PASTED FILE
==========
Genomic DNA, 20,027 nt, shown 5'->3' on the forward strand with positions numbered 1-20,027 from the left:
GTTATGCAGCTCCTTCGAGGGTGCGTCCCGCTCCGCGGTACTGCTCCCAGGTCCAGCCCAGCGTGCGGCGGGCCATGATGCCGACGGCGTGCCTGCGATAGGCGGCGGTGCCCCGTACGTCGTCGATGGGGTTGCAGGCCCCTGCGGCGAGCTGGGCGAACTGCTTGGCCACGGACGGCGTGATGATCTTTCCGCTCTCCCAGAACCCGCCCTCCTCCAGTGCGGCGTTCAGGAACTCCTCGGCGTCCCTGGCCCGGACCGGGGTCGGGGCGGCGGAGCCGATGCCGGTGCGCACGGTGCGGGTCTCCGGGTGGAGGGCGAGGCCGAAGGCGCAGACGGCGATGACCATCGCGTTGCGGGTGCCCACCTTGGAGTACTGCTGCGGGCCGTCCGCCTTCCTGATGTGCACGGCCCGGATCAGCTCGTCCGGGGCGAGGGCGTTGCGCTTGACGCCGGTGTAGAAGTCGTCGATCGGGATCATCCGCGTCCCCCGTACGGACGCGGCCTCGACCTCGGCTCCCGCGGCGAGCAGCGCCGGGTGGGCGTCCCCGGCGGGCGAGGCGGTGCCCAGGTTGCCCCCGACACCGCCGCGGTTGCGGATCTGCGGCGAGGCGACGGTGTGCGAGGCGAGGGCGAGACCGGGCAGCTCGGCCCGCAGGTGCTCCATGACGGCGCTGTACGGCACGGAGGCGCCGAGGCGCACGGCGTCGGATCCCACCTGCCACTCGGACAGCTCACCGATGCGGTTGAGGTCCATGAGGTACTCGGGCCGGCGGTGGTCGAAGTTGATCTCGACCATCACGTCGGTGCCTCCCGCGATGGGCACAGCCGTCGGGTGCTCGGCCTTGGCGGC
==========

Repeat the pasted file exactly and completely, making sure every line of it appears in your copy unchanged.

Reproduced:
Genomic DNA, 20,027 nt, shown 5'->3' on the forward strand with positions numbered 1-20,027 from the left:
GTTATGCAGCTCCTTCGAGGGTGCGTCCCGCTCCGCGGTACTGCTCCCAGGTCCAGCCCAGCGTGCGGCGGGCCATGATGCCGACGGCGTGCCTGCGATAGGCGGCGGTGCCCCGTACGTCGTCGATGGGGTTGCAGGCCCCTGCGGCGAGCTGGGCGAACTGCTTGGCCACGGACGGCGTGATGATCTTTCCGCTCTCCCAGAACCCGCCCTCCTCCAGTGCGGCGTTCAGGAACTCCTCGGCGTCCCTGGCCCGGACCGGGGTCGGGGCGGCGGAGCCGATGCCGGTGCGCACGGTGCGGGTCTCCGGGTGGAGGGCGAGGCCGAAGGCGCAGACGGCGATGACCATCGCGTTGCGGGTGCCCACCTTGGAGTACTGCTGCGGGCCGTCCGCCTTCCTGATGTGCACGGCCCGGATCAGCTCGTCCGGGGCGAGGGCGTTGCGCTTGACGCCGGTGTAGAAGTCGTCGATCGGGATCATCCGCGTCCCCCGTACGGACGCGGCCTCGACCTCGGCTCCCGCGGCGAGCAGCGCCGGGTGGGCGTCCCCGGCGGGCGAGGCGGTGCCCAGGTTGCCCCCGACACCGCCGCGGTTGCGGATCTGCGGCGAGGCGACGGTGTGCGAGGCGAGGGCGAGACCGGGCAGCTCGGCCCGCAGGTGCTCCATGACGGCGCTGTACGGCACGGAGGCGCCGAGGCGCACGGCGTCGGATCCCACCTGCCACTCGGACAGCTCACCGATGCGGTTGAGGTCCATGAGGTACTCGGGCCGGCGGTGGTCGAAGTTGATCTCGACCATCACGTCGGTGCCTCCCGCGATGGGCACAGCCGTCGGGTGCTCGGCCTTGGCGGC